Jakarta, INDONESIA — Jakarta Governor Anies Baswedan’s administration has decided to extend the city’s large-scale social restrictions (PSBB) on Thursday (4 June).
Mr Anies said that this month is a transition period with more relaxed measures for several business sectors and public activities.
While the governor did not specify when the transition period will end, he said that the crucial period would finish at the end of June on condition that the spread of the virus remains stable and without a spike.
The transition period is a preparation before the Indonesian capital city enters a “new normal” period during the pandemic.
Three factors that determine the easing of PSBB
In a press conference at the City Hall yesterday, the former education minister said that PSBB in Jakarta could be relaxed according to three indicators based on analysis from Public Health Team at University of Indonesia (UI).
The three indicators are health facility, epidemiological factor, and public health.
Jakarta’s epidemiological scoring was 75, health facility 100, and public health 70.
Noting that the total score is 76, Mr Anies said: “Based on the total score, this means the social restriction can be relaxed. If the score is above 70, it can be eased gradually.”
“However, we must anticipate the rise in the numbers of new coronavirus (COVID-19) cases. So, if we see this, Jakarta can move to the relaxed phase,” the governor added.
Reduced capacity at workplaces, restaurants, and public transportation services
Under the extended PSBB, Mr Anies allowed offices in Indonesia’s capital to resume operations.
However, only 50 per cent of the offices’ total employees can work on-site, while the remaining 50 per cent will continue working from home.
The capital-operated public transportation services, mass rapid transit (MRT) and Transjakarta buses will begin operating normally starting today (5 June) with 50 per cent of the total capacity.
The same measure also applies to markets. Non-food markets can reopen with 50 per cent of the total sellers and apply the ganjil genap (odd-even) system.
“Odd-numbered kiosks open on odd numbers of dates, the same applies to kiosks with even numbers. Every place will be different. First, half the total numbers of sellers. Second, physical distancing. Third, you must wear masks. You must be healthy. Do not leave your homes if you are sick,” Mr Anies said.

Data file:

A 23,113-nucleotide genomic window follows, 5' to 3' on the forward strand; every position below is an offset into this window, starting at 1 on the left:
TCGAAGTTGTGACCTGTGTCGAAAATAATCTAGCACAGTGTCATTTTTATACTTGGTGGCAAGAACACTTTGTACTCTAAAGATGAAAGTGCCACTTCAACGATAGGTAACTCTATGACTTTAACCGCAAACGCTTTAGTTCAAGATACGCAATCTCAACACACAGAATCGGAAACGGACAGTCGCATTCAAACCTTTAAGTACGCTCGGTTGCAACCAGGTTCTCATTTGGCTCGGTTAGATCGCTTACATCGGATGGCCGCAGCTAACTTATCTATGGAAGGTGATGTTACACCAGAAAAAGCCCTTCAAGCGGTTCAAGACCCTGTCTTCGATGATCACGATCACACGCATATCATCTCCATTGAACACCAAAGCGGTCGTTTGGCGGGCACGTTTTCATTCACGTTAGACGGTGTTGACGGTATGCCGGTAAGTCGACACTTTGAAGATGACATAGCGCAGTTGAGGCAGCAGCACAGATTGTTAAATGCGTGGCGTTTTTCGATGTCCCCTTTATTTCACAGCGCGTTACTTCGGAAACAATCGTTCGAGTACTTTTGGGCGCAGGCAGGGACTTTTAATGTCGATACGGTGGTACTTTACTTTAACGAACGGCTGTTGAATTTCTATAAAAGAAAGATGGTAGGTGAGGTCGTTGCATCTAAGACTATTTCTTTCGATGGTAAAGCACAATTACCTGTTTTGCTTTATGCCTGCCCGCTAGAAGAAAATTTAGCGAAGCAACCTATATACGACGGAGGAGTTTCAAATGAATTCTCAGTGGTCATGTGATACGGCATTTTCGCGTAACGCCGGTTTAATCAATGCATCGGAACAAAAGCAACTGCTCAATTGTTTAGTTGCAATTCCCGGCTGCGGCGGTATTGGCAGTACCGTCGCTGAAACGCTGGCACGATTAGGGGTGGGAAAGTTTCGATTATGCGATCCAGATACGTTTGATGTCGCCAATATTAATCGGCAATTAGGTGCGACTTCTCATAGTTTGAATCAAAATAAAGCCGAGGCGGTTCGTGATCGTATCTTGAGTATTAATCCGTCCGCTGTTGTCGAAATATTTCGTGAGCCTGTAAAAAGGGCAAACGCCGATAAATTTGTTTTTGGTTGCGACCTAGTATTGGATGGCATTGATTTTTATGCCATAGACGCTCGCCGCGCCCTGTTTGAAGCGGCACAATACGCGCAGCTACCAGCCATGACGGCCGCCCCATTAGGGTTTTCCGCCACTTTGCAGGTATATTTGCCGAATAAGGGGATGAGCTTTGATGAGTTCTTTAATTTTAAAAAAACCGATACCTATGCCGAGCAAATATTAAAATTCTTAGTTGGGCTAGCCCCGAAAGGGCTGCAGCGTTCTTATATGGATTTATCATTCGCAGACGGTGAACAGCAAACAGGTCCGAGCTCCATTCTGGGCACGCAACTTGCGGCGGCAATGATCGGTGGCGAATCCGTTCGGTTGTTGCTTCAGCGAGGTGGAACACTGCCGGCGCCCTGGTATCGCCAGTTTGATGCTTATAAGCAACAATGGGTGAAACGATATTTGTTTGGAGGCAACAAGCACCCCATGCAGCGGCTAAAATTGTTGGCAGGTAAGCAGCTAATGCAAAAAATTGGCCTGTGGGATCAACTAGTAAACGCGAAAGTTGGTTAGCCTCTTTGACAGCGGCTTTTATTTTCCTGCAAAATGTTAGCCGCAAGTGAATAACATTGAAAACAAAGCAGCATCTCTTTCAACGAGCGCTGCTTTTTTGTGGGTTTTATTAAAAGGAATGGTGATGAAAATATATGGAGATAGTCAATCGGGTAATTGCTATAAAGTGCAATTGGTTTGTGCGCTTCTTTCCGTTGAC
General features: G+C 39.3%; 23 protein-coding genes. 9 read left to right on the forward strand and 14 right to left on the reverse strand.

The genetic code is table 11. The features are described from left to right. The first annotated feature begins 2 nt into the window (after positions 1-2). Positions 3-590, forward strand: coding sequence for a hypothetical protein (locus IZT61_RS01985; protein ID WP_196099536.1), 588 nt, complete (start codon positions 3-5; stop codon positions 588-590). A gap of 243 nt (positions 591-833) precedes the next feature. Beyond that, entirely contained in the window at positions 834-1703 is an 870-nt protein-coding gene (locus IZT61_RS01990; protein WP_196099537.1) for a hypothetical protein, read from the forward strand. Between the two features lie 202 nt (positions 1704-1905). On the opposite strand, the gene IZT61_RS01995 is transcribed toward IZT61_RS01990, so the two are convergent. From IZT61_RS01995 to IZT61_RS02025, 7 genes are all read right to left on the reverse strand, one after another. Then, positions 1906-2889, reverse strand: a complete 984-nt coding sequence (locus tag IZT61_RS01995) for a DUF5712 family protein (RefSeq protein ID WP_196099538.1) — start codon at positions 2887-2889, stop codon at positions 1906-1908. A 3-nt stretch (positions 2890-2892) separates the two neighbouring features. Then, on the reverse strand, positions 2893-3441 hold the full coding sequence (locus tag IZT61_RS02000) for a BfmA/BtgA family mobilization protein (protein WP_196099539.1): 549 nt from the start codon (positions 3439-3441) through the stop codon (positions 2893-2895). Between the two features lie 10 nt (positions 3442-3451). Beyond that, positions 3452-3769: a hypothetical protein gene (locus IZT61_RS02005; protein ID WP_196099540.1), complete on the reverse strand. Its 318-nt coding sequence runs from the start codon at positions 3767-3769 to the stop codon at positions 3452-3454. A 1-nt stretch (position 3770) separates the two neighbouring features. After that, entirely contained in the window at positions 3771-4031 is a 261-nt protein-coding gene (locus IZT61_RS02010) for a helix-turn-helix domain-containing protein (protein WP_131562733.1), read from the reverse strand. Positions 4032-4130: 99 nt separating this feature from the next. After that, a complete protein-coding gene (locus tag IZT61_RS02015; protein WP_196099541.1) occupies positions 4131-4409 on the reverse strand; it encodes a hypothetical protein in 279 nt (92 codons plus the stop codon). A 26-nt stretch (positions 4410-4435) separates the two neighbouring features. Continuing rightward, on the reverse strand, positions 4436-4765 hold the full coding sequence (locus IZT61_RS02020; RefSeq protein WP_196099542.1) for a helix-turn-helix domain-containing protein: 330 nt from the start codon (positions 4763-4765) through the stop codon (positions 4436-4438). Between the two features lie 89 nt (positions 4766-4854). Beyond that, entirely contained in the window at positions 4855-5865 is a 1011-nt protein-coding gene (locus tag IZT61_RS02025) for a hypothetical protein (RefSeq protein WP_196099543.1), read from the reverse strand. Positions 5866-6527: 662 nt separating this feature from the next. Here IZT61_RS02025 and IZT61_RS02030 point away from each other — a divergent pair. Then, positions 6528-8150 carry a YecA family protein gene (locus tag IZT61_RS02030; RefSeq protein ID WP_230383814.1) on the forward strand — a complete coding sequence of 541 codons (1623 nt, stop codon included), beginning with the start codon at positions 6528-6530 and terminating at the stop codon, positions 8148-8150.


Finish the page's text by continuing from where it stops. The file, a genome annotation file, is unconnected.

Places of worship reopen with a series of health protocols
Places of worship such as mosques, churches, and temples will reopen, but only for routine activities.
There are three principles of health protocol for places of worship.
First, the numbers of those taking part in activities must be 50 per cent of the normal capacity.
Second, devotees must maintain physical distancing measures with a minimum distance of 1 meter between persons.
Third, caretakers of places of worship must ensure that premises are sprayed with disinfectant before and after the activities are held.
Malls, zoos, and recreational parks to reopen on 15 June
The governor stated that malls will reopen on 15 June with health protocols such as physical distancing and mask-wearing in place.
Before the extension of PSBB, malls’ operators were sure that malls would reopen on 4 June, meaning that the PSBB would not be extended.
Mr Anies later snubbed the allegation, calling it “fiction, imagination.”
Zoos, recreational parks also return to their regular operation on 15 June, all with 50 per cent of the total capacity.
Discipline is the key to flattening the curve
The governor called on Jakarta residents to comply with health procedures during the transitional period, warning that the Jakarta Administration and the COVID-19 mitigation task force will exercise their authority to terminate all activities should the numbers of new cases hike significantly.
Those who do not wear face mask must pay fine Rp 250,000 (S$24.75).
Arif and his son Diaz told TOC on Thursday that they have chosen not to attend Friday prayers this week in a bid to avoid contact with many people.
“A mosque nearby had opened a few days before the governor’s statement (on the extension of the PSBB). But we’d rather stay at home,” they stated.
An ob-gyn cast her doubt over the relaxing of PSBB, given that lack of discipline among denizens of Jakarta is apparent in her view.
“I don’t know what the easing of the PSBB means. The past PSBB had already been relaxed … People are nt being strict [with the measures] at all. People still underestimate the risk of being exposed to COVID-19. Hopefully, the second wave of COVID-19 is not coming,” she told TOC.
As of Thursday (4 June), the numbers of COVID-19 patients in Jakarta stood at 7,600, with 2,607 cases in recovery and 530 deaths, official figures showed.